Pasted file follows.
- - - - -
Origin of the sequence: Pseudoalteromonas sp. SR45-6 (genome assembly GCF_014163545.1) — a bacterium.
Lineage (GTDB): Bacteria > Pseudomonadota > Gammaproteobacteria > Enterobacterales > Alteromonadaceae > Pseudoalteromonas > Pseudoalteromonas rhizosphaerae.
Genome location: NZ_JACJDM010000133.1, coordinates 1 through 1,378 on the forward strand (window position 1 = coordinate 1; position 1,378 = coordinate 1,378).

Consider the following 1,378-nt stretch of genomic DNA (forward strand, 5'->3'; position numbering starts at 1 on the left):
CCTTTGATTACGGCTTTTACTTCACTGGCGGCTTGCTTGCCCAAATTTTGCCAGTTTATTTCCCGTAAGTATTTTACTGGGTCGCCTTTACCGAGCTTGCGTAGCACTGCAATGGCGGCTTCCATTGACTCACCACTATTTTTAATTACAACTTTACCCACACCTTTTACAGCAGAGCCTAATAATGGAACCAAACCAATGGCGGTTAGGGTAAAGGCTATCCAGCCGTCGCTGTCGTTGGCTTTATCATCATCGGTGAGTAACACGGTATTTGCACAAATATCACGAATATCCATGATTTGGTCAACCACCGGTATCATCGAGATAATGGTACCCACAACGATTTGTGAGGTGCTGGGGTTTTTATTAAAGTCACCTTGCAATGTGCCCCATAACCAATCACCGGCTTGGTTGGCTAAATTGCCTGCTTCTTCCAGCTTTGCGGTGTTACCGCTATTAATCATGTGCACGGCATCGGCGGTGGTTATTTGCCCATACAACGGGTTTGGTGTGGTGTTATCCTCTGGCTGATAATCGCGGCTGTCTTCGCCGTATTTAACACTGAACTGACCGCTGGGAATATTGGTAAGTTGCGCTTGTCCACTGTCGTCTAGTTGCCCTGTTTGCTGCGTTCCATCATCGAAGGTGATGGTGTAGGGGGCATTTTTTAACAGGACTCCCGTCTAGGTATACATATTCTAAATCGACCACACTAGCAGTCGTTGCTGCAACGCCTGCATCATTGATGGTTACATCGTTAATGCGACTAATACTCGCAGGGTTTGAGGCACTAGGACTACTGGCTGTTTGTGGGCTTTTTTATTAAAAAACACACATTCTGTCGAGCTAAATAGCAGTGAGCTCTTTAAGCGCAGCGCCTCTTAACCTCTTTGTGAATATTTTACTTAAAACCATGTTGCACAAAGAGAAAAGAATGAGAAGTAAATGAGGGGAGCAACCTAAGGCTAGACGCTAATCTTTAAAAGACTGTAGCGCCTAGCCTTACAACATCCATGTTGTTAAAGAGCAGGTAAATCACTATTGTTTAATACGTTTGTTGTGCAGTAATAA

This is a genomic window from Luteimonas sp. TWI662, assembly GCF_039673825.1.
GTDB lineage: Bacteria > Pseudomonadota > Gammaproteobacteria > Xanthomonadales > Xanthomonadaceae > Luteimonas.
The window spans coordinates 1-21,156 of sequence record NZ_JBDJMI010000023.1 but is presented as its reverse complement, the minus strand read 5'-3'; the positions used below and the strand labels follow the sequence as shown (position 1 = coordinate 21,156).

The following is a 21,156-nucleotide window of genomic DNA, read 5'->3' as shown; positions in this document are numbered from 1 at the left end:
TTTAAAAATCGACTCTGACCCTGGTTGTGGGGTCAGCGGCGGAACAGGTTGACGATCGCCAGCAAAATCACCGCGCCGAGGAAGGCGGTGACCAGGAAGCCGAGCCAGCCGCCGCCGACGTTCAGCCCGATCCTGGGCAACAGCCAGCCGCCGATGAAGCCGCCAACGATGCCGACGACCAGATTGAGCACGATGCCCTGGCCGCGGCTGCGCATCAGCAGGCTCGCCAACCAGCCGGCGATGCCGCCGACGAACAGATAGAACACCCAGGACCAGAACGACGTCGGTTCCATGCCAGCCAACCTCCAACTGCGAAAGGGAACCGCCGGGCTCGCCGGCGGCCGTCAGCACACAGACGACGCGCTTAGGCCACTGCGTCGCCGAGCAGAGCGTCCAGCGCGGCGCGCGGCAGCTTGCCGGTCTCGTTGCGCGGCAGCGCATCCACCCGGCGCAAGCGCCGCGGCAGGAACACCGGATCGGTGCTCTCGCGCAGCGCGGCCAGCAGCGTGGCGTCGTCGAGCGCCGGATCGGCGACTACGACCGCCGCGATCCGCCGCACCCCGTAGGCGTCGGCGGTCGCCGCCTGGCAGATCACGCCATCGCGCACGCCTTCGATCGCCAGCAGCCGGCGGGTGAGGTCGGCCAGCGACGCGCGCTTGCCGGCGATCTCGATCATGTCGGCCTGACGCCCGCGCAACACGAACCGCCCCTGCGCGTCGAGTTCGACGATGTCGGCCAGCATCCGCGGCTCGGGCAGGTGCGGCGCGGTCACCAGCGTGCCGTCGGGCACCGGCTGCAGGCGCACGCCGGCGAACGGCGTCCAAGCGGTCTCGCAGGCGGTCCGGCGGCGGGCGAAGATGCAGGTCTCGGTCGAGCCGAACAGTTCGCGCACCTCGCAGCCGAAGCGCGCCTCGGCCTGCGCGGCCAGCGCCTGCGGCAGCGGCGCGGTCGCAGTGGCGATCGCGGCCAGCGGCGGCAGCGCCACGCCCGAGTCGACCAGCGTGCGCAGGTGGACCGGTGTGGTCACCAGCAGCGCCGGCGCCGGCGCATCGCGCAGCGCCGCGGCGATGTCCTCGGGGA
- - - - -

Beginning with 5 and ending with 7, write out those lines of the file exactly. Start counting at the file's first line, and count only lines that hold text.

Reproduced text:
CCTTTGATTACGGCTTTTACTTCACTGGCGGCTTGCTTGCCCAAATTTTGCCAGTTTATTTCCCGTAAGTATTTTACTGGGTCGCCTTTACCGAGCTTGCGTAGCACTGCAATGGCGGCTTCCATTGACTCACCACTATTTTTAATTACAACTTTACCCACACCTTTTACAGCAGAGCCTAATAATGGAACCAAACCAATGGCGGTTAGGGTAAAGGCTATCCAGCCGTCGCTGTCGTTGGCTTTATCATCATCGGTGAGTAACACGGTATTTGCACAAATATCACGAATATCCATGATTTGGTCAACCACCGGTATCATCGAGATAATGGTACCCACAACGATTTGTGAGGTGCTGGGGTTTTTATTAAAGTCACCTTGCAATGTGCCCCATAACCAATCACCGGCTTGGTTGGCTAAATTGCCTGCTTCTTCCAGCTTTGCGGTGTTACCGCTATTAATCATGTGCACGGCATCGGCGGTGGTTATTTGCCCATACAACGGGTTTGGTGTGGTGTTATCCTCTGGCTGATAATCGCGGCTGTCTTCGCCGTATTTAACACTGAACTGACCGCTGGGAATATTGGTAAGTTGCGCTTGTCCACTGTCGTCTAGTTGCCCTGTTTGCTGCGTTCCATCATCGAAGGTGATGGTGTAGGGGGCATTTTTTAACAGGACTCCCGTCTAGGTATACATATTCTAAATCGACCACACTAGCAGTCGTTGCTGCAACGCCTGCATCATTGATGGTTACATCGTTAATGCGACTAATACTCGCAGGGTTTGAGGCACTAGGACTACTGGCTGTTTGTGGGCTTTTTTATTAAAAAACACACATTCTGTCGAGCTAAATAGCAGTGAGCTCTTTAAGCGCAGCGCCTCTTAACCTCTTTGTGAATATTTTACTTAAAACCATGTTGCACAAAGAGAAAAGAATGAGAAGTAAATGAGGGGAGCAACCTAAGGCTAGACGCTAATCTTTAAAAGACTGTAGCGCCTAGCCTTACAACATCCATGTTGTTAAAGAGCAGGTAAATCACTATTGTTTAATACGTTTGTTGTGCAGTAATAA

This is a genomic window from Luteimonas sp. TWI662, assembly GCF_039673825.1.
GTDB lineage: Bacteria > Pseudomonadota > Gammaproteobacteria > Xanthomonadales > Xanthomonadaceae > Luteimonas.